Government announces £100m homelessness strategy

13 Aug 18

A £100m homelessness strategy to help end rough sleeping in the UK by 2027 has been announced by the government.

The strategy will focus on prevention, intervention and recovery and is aimed at providing up to 6,000 vulnerable people with rapid specialist assessments and support.

To improve prevention, the government will look at the issues that lead to rough sleeping and launch pilots to help those leaving prison find stable accommodation.

Intervention efforts are expected to be helped by the government’s request to the NHS England and Public Health England to give up to £30m over the next five years on health services for people who sleep rough.

The government will aim to improve recovery from rough sleeping by making £50m available to increase the supply of housing outside of London for people who have slept rough.

Prime minister Theresa May said:  “We recognise [rough sleeping] is a complex issue - as well as ensuring people have somewhere to live, we have to deal with underlying problems and ultimately help people turn their lives around.

“The strategy launched today will help us act to prevent rough sleeping before it happens and make sure targeted support is reaching those that need it.”

Communities secretary James Brokenshire said: “It is simply unacceptable that people have to sleep on our streets and I am determined to make it a thing of the past.

“Whether people are at risk of rough sleeping, already on the streets or in need of settled accommodation, we now have a solid plan to help the most vulnerable in our society.

“And this is not just about putting a roof over their heads but helping them find a place to call home.”

Local Government Association chair Lord Porter said: “Rough sleeping is only the tip of the iceberg- right now, councils are currently housing over 79,000 homeless families and 123,000 children in temporary housing.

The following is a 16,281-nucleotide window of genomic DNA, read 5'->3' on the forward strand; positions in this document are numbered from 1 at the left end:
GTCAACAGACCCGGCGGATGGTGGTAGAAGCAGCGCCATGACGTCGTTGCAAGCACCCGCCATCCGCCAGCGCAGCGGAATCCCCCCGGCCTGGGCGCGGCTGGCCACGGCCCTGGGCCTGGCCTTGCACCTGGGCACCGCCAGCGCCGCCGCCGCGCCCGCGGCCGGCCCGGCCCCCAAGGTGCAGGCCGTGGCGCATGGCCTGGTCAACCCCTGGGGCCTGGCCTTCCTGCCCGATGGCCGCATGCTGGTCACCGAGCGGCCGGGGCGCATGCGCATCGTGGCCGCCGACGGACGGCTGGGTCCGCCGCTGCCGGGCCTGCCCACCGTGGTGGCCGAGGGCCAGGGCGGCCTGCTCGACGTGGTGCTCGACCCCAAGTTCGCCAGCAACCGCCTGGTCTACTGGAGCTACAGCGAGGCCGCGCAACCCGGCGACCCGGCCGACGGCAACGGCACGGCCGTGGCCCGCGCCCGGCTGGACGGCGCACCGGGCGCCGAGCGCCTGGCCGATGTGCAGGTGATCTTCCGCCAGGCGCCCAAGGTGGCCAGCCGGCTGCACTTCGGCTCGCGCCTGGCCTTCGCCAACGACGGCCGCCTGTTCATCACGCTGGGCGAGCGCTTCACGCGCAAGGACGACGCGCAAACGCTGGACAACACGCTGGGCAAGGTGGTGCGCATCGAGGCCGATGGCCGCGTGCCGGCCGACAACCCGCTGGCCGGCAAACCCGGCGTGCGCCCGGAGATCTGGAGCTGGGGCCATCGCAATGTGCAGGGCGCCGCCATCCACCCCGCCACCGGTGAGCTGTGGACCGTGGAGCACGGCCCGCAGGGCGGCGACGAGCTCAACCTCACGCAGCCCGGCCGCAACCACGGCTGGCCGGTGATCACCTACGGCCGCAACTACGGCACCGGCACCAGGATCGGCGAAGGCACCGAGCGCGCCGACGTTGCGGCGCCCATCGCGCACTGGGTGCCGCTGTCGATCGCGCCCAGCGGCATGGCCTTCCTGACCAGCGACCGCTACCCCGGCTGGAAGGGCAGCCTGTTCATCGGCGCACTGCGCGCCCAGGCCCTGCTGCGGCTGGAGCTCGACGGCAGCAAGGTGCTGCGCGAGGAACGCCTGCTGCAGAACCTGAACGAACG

“Councils want to end all homelessness by preventing it from happening in the first place.

“This means allowing councils to build more social homes, reviewing welfare reforms and ensuring councils have the certainty, resources and tools they need to bring together services around people at risk of becoming homeless.”

Shelter, the homelessness charity, recently found the number of working families who are homeless have has increased since 2013.

Responses to the government strategy


Polly Neate- chief executive of Shelter the homelessness charity

“This strategy is an important step forward in the fight against the rough sleeping emergency that’s led to people dying on our streets.

“But let’s be clear, this is a step forward and not a total fix for homelessness. 

“We still need to tackle the chronic lack of genuinely affordable homes, deep instability of renting, and problems with housing benefit that are leaving so many without a home.”


Jon Sparkes- the chief executive of the homelessness charity Crisis

“This strategy is a positive start, but to truly end rough sleeping the government must build on this progress and commit to ending all forms of homelessness.

“With the right measures in place, the government can do what it takes and make sure that no one has to face homelessness again.”


David Orr- chief executive of the National Housing Federation

“There is much to be valued in this strategy – practical measures and new funding that will really help ease the current situation.

“But if we’re to bring about a lasting end to rough sleeping we need targeted investment in new homes for rough sleepers, a significant increase in homes for social rent overall, and a full assessment of the impact of welfare reform on rough sleeping.”


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